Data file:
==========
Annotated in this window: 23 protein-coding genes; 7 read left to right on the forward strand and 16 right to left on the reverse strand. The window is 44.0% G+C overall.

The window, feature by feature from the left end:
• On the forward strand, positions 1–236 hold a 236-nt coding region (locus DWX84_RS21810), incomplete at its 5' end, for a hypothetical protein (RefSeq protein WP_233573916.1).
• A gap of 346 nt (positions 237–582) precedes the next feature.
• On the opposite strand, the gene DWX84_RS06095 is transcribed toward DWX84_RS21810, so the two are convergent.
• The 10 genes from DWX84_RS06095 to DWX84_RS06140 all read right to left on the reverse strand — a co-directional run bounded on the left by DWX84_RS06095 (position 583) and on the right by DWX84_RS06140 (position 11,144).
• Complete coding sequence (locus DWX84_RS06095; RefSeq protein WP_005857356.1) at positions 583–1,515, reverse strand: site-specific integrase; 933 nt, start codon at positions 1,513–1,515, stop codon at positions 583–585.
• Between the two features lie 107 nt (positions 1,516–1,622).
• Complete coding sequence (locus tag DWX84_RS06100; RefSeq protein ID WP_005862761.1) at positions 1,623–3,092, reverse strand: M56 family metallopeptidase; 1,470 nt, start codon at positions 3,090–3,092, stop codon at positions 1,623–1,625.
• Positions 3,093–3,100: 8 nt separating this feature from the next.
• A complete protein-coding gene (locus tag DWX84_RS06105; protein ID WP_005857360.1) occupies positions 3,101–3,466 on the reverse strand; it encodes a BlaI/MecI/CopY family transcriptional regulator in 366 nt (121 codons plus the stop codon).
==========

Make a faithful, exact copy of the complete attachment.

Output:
Annotated in this window: 23 protein-coding genes; 7 read left to right on the forward strand and 16 right to left on the reverse strand. The window is 44.0% G+C overall.

The window, feature by feature from the left end:
• On the forward strand, positions 1–236 hold a 236-nt coding region (locus DWX84_RS21810), incomplete at its 5' end, for a hypothetical protein (RefSeq protein WP_233573916.1).
• A gap of 346 nt (positions 237–582) precedes the next feature.
• On the opposite strand, the gene DWX84_RS06095 is transcribed toward DWX84_RS21810, so the two are convergent.
• The 10 genes from DWX84_RS06095 to DWX84_RS06140 all read right to left on the reverse strand — a co-directional run bounded on the left by DWX84_RS06095 (position 583) and on the right by DWX84_RS06140 (position 11,144).
• Complete coding sequence (locus DWX84_RS06095; RefSeq protein WP_005857356.1) at positions 583–1,515, reverse strand: site-specific integrase; 933 nt, start codon at positions 1,513–1,515, stop codon at positions 583–585.
• Between the two features lie 107 nt (positions 1,516–1,622).
• Complete coding sequence (locus tag DWX84_RS06100; RefSeq protein ID WP_005862761.1) at positions 1,623–3,092, reverse strand: M56 family metallopeptidase; 1,470 nt, start codon at positions 3,090–3,092, stop codon at positions 1,623–1,625.
• Positions 3,093–3,100: 8 nt separating this feature from the next.
• A complete protein-coding gene (locus tag DWX84_RS06105; protein ID WP_005857360.1) occupies positions 3,101–3,466 on the reverse strand; it encodes a BlaI/MecI/CopY family transcriptional regulator in 366 nt (121 codons plus the stop codon).